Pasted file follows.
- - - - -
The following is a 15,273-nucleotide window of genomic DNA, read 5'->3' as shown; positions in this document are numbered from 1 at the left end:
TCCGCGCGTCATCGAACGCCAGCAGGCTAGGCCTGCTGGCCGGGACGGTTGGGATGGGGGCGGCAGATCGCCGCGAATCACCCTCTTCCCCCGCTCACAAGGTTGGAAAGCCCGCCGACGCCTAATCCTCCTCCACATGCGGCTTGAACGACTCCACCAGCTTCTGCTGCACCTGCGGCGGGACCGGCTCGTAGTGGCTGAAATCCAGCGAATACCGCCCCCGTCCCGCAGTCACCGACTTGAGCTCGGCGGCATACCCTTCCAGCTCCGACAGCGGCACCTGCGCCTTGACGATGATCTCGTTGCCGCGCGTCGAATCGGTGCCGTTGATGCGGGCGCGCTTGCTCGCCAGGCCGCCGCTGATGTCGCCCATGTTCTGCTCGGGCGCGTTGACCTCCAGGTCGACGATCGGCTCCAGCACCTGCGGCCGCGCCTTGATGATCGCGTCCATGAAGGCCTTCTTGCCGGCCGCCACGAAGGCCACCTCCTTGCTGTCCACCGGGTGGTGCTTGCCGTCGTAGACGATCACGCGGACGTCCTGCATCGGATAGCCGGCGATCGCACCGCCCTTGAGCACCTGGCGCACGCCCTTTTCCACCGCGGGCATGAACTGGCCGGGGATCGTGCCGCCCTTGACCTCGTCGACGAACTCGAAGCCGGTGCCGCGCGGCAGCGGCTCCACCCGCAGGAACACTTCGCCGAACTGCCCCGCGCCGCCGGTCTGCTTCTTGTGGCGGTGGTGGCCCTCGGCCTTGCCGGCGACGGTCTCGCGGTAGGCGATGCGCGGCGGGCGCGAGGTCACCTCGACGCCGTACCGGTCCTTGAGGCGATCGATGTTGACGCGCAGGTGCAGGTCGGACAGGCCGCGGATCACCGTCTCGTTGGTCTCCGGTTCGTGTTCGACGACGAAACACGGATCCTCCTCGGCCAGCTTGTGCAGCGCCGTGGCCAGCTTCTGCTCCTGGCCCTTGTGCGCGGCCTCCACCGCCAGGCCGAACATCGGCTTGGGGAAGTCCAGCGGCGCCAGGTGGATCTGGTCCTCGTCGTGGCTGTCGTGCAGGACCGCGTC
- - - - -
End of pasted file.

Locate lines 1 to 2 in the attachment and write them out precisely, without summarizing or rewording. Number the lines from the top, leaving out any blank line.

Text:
The following is a 15,273-nucleotide window of genomic DNA, read 5'->3' as shown; positions in this document are numbered from 1 at the left end:
TCCGCGCGTCATCGAACGCCAGCAGGCTAGGCCTGCTGGCCGGGACGGTTGGGATGGGGGCGGCAGATCGCCGCGAATCACCCTCTTCCCCCGCTCACAAGGTTGGAAAGCCCGCCGACGCCTAATCCTCCTCCACATGCGGCTTGAACGACTCCACCAGCTTCTGCTGCACCTGCGGCGGGACCGGCTCGTAGTGGCTGAAATCCAGCGAATACCGCCCCCGTCCCGCAGTCACCGACTTGAGCTCGGCGGCATACCCTTCCAGCTCCGACAGCGGCACCTGCGCCTTGACGATGATCTCGTTGCCGCGCGTCGAATCGGTGCCGTTGATGCGGGCGCGCTTGCTCGCCAGGCCGCCGCTGATGTCGCCCATGTTCTGCTCGGGCGCGTTGACCTCCAGGTCGACGATCGGCTCCAGCACCTGCGGCCGCGCCTTGATGATCGCGTCCATGAAGGCCTTCTTGCCGGCCGCCACGAAGGCCACCTCCTTGCTGTCCACCGGGTGGTGCTTGCCGTCGTAGACGATCACGCGGACGTCCTGCATCGGATAGCCGGCGATCGCACCGCCCTTGAGCACCTGGCGCACGCCCTTTTCCACCGCGGGCATGAACTGGCCGGGGATCGTGCCGCCCTTGACCTCGTCGACGAACTCGAAGCCGGTGCCGCGCGGCAGCGGCTCCACCCGCAGGAACACTTCGCCGAACTGCCCCGCGCCGCCGGTCTGCTTCTTGTGGCGGTGGTGGCCCTCGGCCTTGCCGGCGACGGTCTCGCGGTAGGCGATGCGCGGCGGGCGCGAGGTCACCTCGACGCCGTACCGGTCCTTGAGGCGATCGATGTTGACGCGCAGGTGCAGGTCGGACAGGCCGCGGATCACCGTCTCGTTGGTCTCCGGTTCGTGTTCGACGACGAAACACGGATCCTCCTCGGCCAGCTTGTGCAGCGCCGTGGCCAGCTTCTGCTCCTGGCCCTTGTGCGCGGCCTCCACCGCCAGGCCGAACATCGGCTTGGGGAAGTCCAGCGGCGCCAGGTGGATCTGGTCCTCGTCGTGGCTGTCGTGCAGGACCGCGTC